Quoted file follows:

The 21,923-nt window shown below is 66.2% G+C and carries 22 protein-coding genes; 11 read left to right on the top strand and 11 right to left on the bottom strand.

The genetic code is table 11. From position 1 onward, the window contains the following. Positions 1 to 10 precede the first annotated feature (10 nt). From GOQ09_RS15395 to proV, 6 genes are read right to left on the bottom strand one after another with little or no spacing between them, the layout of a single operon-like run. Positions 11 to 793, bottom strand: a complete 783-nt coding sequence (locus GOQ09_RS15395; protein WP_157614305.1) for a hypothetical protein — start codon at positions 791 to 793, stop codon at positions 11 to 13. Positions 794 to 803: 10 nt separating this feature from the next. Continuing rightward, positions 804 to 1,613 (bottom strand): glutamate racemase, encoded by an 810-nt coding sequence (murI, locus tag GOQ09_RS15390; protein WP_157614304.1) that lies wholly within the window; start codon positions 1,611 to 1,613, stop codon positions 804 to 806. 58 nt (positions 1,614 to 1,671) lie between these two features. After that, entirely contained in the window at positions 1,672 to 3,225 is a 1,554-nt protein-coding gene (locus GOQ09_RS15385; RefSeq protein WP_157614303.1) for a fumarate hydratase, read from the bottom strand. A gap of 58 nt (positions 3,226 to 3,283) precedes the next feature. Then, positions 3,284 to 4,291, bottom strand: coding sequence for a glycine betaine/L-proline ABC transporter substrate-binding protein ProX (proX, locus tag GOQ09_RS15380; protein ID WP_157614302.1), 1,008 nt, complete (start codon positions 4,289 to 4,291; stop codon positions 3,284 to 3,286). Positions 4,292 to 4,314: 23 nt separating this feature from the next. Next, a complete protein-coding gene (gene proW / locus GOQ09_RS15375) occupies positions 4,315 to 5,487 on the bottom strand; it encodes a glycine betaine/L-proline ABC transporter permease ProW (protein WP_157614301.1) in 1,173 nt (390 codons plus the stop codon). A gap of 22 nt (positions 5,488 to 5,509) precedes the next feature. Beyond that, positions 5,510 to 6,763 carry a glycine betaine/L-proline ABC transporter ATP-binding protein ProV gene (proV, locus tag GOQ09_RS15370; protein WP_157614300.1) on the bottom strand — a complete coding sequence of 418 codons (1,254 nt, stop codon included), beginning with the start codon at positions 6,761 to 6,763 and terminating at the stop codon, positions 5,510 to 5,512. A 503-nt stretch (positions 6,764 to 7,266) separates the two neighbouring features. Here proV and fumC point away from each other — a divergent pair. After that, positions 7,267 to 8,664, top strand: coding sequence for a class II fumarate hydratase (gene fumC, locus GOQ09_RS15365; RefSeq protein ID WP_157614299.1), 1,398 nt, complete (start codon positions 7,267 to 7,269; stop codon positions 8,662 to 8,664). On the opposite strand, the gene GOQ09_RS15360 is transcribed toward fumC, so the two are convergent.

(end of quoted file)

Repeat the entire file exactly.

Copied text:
The 21,923-nt window shown below is 66.2% G+C and carries 22 protein-coding genes; 11 read left to right on the top strand and 11 right to left on the bottom strand.

The genetic code is table 11. From position 1 onward, the window contains the following. Positions 1 to 10 precede the first annotated feature (10 nt). From GOQ09_RS15395 to proV, 6 genes are read right to left on the bottom strand one after another with little or no spacing between them, the layout of a single operon-like run. Positions 11 to 793, bottom strand: a complete 783-nt coding sequence (locus GOQ09_RS15395; protein WP_157614305.1) for a hypothetical protein — start codon at positions 791 to 793, stop codon at positions 11 to 13. Positions 794 to 803: 10 nt separating this feature from the next. Continuing rightward, positions 804 to 1,613 (bottom strand): glutamate racemase, encoded by an 810-nt coding sequence (murI, locus tag GOQ09_RS15390; protein WP_157614304.1) that lies wholly within the window; start codon positions 1,611 to 1,613, stop codon positions 804 to 806. 58 nt (positions 1,614 to 1,671) lie between these two features. After that, entirely contained in the window at positions 1,672 to 3,225 is a 1,554-nt protein-coding gene (locus GOQ09_RS15385; RefSeq protein WP_157614303.1) for a fumarate hydratase, read from the bottom strand. A gap of 58 nt (positions 3,226 to 3,283) precedes the next feature. Then, positions 3,284 to 4,291, bottom strand: coding sequence for a glycine betaine/L-proline ABC transporter substrate-binding protein ProX (proX, locus tag GOQ09_RS15380; protein ID WP_157614302.1), 1,008 nt, complete (start codon positions 4,289 to 4,291; stop codon positions 3,284 to 3,286). Positions 4,292 to 4,314: 23 nt separating this feature from the next. Next, a complete protein-coding gene (gene proW / locus GOQ09_RS15375) occupies positions 4,315 to 5,487 on the bottom strand; it encodes a glycine betaine/L-proline ABC transporter permease ProW (protein WP_157614301.1) in 1,173 nt (390 codons plus the stop codon). A gap of 22 nt (positions 5,488 to 5,509) precedes the next feature. Beyond that, positions 5,510 to 6,763 carry a glycine betaine/L-proline ABC transporter ATP-binding protein ProV gene (proV, locus tag GOQ09_RS15370; protein WP_157614300.1) on the bottom strand — a complete coding sequence of 418 codons (1,254 nt, stop codon included), beginning with the start codon at positions 6,761 to 6,763 and terminating at the stop codon, positions 5,510 to 5,512. A 503-nt stretch (positions 6,764 to 7,266) separates the two neighbouring features. Here proV and fumC point away from each other — a divergent pair. After that, positions 7,267 to 8,664, top strand: coding sequence for a class II fumarate hydratase (gene fumC, locus GOQ09_RS15365; RefSeq protein ID WP_157614299.1), 1,398 nt, complete (start codon positions 7,267 to 7,269; stop codon positions 8,662 to 8,664). On the opposite strand, the gene GOQ09_RS15360 is transcribed toward fumC, so the two are convergent.